Step raises $22.5 million to help teens manage their money

via VentureBeat

Step, a financial services startup that offers fee-free money management accounts to teens, today announced that it has secured $22.5 million in a series A round led by Stripe, with participation from existing investors Crosslink Capital, Collaborative Fund, and Sesame Ventures. The round — which also saw contributions from Will Smith’s Dreamer’s fund, hip hop musician Nas, consumer tech holding company WndrCo, former NFL player Ronnie Lott, Matt Rutler, Kevin Gould, and Noah and Jonah Goodhart — brings Step’s total raised to over $25 million. CEO and cofounder CJ MacDonald said the new funds will be used to expand Step’s offerings, workforce, and user base.

“Teens and parents are ready for a seamless mobile banking experience, one meticulously designed for their needs,” added MacDonald. “We’ve partnered with the best in the business to create the right solutions for the next generation. As we move into a cashless era where digital content and transactions fuel our daily lives, the need for innovation in financial services increases. We want Gen Z to be more equipped and educated when it comes to money.”

Step’s bank accounts, which come with a cobranded Mastercard, are securely held and FDIC insured through their sponsor bank, Evolve Bank & Trust. Customers can access a network of 35,000 no-fee ATMs at thousands of locations in the U.S., with Stripe providing issuing and processing technology.

Step users get 2.5% interest on deposits, with round-up savings in an FDIC-insured account of up to $250,000. Through its online and mobile dashboards, Step offers controlled spending limits, guides to building credit and fraud protection, and Visa’s Zero Liability Protection on all unauthorized card purchases, without overdraft fees.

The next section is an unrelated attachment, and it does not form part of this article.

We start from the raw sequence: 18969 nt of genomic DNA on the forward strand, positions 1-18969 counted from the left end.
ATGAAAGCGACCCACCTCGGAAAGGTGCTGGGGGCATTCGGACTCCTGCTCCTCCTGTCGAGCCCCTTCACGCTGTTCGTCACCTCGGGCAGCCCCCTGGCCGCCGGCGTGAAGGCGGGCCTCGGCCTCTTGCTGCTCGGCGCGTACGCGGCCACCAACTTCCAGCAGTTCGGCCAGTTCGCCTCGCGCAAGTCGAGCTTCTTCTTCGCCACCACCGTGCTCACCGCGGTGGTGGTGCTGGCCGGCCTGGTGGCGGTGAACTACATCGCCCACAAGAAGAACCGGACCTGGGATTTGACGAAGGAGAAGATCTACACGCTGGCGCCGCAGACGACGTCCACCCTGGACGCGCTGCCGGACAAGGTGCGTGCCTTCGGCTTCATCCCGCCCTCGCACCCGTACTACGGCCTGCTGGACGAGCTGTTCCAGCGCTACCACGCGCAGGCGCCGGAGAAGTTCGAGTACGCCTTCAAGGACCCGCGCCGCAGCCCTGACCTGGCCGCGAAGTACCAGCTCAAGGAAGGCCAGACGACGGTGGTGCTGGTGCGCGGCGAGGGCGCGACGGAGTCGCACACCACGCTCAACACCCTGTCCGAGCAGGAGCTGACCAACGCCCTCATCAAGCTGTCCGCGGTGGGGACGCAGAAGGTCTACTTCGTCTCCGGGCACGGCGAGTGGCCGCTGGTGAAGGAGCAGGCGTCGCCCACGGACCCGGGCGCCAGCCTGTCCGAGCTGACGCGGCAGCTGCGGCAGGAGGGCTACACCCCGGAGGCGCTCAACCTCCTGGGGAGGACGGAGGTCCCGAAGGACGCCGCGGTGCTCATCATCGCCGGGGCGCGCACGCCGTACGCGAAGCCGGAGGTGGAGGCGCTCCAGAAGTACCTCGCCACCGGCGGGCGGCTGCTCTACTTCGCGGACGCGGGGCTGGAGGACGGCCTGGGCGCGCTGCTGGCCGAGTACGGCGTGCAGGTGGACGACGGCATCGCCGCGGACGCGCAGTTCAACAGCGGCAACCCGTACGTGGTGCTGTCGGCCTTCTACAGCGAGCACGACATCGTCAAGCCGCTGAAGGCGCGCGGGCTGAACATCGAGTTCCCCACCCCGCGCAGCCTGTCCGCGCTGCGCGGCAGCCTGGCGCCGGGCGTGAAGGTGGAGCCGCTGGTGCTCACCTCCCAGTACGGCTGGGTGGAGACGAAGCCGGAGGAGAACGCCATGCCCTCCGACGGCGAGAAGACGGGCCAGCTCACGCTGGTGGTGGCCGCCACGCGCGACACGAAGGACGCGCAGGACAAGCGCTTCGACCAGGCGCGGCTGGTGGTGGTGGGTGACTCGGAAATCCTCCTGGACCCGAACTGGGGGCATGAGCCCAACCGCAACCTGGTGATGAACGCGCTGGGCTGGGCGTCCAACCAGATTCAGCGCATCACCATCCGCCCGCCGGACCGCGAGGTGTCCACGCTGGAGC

In addition to transaction and balance tracking, Step’s service features real-time budgeting, plus tools that enable kids to deposit checks and set spending limits and parents to connect bank accounts to fund accounts instantly. Primary account holders get spending notifications (as do parents) and allowances, which draw automatically from a designated external account.

MacDonald, who in 2018 cofounded Step with Alexey Kalinchenko and a team of about 10 others — hailing from Gyft, First Data, Square, and Google — said his company’s solution addresses the needs of the 75 million U.S. kids and young adults under the age of 21 who are without a bank account. This differentiates Step from startups like Chime, Monzo, Simple, Revolut, and others, he says, as it competes more directly with bank app Current and Greelight’s debit card for kids.

Crosslink Capital’s Eric Chin points out that Step allows teens who mostly rely on cash to spend on things that require a debit card, like mobile apps and video games. “We knew from the first meeting with CJ that Step was creating something special and filling a real void in the market,” he said. “We expected this team to move forward at an impressive clip, but Step has exceeded our expectations. We have not seen such explosion from a consumer launch and are excited for millions of Americans to experience the product.”

Access to the Step platform is determined on a first-come, first-served basis. Parents and teens can sign up for early access to the 500,000-person-strong wait list and begin earning money early by inviting friends.

Once Step reaches a critical mass, MacDonald says it will introduce complementary products like loans and plans that help families save for college. As for the monetization side of the equation, Step is currently collecting a percentage of interchange fees from merchant transactions, but it hasn’t ruled out exploring other revenue generators in the future.